The Workout Burnout

Overtraining is a real thing and you might not even realize you're burning out.  For me, I was exercising 6 days a week plus one personal trainer session.  I was doing circuit training group classes, athletic yoga, Hatha yoga, spin class, boxing, pilates and hiking on the weekends with my kids.  (Whew!)  I justified it because I had a stressful job and exercising had been a great relief, until it wasn't.  

I started getting sick with a cold, every month or two.  I also felt constantly physically depleted.  I felt tired, mentally distracted and just exhausted.  My logic was to work out more because exercise usually gave me energy.  I even started breaking out in sudden adult acne on my face.  I was eating more because I worked out so much but I was craving sugar and carbs.  

Finally, my body decided to force me to take a break.  

On a two-week road trip, which I started out with a cold, ended up with me getting pneumonia and a torn muscle in my rib cage from frequent coughing.  It took two months to recover.  During those two months, I exercised intermittently and felt extremely guilty for not doing my usual routine.  I lost my motivation to exercise and going to work out was like going to a dreaded dentist appointment.

In reflection, there was an aspect of exercise addiction in addition to overtraining. According to sports psychologist, Ian Cockerel at the University of Birmingham, England, “Healthy exercisers organize their exercise around their lives, whereas dependents organize their lives [around] their exercise.”  Apparently, exercise addiction may affect as many as 10% of bodybuilders and runners, but accurate data may not be available since this is not a condition most people will see their doctor about.  In fact, in our appearance centric culture (and especially if you live in the L.A. area), this would be seen as a “really motivated” person. 

Dr. Attila Szabo, an expert in exercise addiction and Professor Mark Griffiths, an expert in addictive behavior came up with the Exercise Addiction Inventory to determine the level of addiction.  If you want to quiz yourself, scroll to the bottom.

Being addicted to exercise can lead to overtraining but you don’t need to be an addict to feel the effects of overtraining either.  Overtraining occurs when your body does not get the proper rest or recovery from exercise.  Intense and lengthy bouts of exercise combined with inadequate rest and diet can raise the cortisol in your body to unhealthy levels.  Cortisol is a catabolic hormone that is necessary for our survival.  It is what wakes us out of our sleep.  It is the “fight or flight” hormone.  It was extremely handy when we humans fought and competed against wild animals for food and shelter but now it can“stress” us out.  Our cortisol level gets overactive when our boss yells at us, when that project deadline is due or when our body undergoes physical exertion, like exercising.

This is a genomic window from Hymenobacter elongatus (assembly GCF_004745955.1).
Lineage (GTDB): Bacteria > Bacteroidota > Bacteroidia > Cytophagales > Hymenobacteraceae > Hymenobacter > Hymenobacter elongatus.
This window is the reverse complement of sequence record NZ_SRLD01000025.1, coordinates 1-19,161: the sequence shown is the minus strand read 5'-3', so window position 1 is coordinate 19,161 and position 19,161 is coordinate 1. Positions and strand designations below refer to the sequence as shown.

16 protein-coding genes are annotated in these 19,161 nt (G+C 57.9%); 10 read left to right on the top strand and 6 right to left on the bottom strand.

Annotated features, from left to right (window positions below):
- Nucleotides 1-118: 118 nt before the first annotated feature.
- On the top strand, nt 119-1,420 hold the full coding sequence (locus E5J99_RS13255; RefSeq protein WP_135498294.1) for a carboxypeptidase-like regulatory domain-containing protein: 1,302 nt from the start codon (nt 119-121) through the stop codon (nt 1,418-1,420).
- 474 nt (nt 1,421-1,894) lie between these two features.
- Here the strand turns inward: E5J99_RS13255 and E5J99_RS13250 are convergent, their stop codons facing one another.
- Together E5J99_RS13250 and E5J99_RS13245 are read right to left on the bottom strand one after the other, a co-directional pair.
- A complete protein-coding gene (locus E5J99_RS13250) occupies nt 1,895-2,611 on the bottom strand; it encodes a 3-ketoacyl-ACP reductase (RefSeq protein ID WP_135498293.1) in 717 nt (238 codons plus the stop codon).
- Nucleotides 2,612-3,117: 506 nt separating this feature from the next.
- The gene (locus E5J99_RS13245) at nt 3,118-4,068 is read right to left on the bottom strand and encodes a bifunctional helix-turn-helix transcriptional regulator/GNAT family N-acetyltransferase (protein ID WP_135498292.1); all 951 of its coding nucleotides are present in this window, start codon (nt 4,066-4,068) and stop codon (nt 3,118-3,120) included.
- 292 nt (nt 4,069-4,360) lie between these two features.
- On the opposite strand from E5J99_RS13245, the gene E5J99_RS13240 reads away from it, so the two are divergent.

Excessive exercise combined with our daily stresses takes a toll on our body.  Here are some signs of high cortisol:

  • Backaches

  • Restlessness during sleep

  • Food cravings such as for sweets

  • Gastrointestinal issues

  • Anxiety and depression

  • Exhaustion even after sleeping

  • Prone to colds and illnesses

You may want to check with your doctor if you have been experiencing these symptoms. If you suspect you may be experiencing overtraining, you might want to try:

  1. Take a break! Give it a week or even a month. Trust me.  You’re not going to turn into a blob of useless flesh.  Your muscles retain memory and taking this break may make their muscular hearts grow fonder.

  2. Change it up.  Do a completely different routine and different exercises. This doesn’t mean that if you have been running 3 miles a day, you should switch it up to doing the elliptical for 3 hours. If you have been doing solid resistance training, try yoga or pilates, or both.  Stretching those tired and contracted muscles will feel good in the short term and improve your performance later on.  If you are inside the gym a lot, try exercising outside like walking.  There are plenty of MeetUp groups nearby to show you some trails.

  3. Take it down a notch, or three.  If you’re a consummate runner, walk instead.  If you and your dumbbells were inseparable before, try using resistance bands.

It might seem unconscionable to take a break (which would’ve been greeted by a sharp gasp by my old self), but listening to your body will improve your performance.  Your body is the only one you’ve got and when it shouts and screams at you by constant illness, it’s time to stop and reassess.  

Exercise Addiction Inventory Quiz

Score yourself based on the following points:

1- Strongly Disagree  

2- Disagree

3- Uncertain

4- Agree

5- Strongly Agree

  1. Exercise is the most important thing in my life.

  2. Conflicts have arisen between me and my partner about the amount of exercise I do.

  3. I use exercise as a way of changing my mood (e.g. to get a buzz/to escape).

  4. Over time I have increased the amount of exercise I do in a day.

  5. If I have to miss an exercise session I feel moody and irritable.

  6. If I cut down the amount of exercise I do and then start again, I always end up exercising as often as I did before.


24 or more points: most likely at risk

13 to 24 points: potential risk

0 to 12 points: very unlikely



Jenny Tam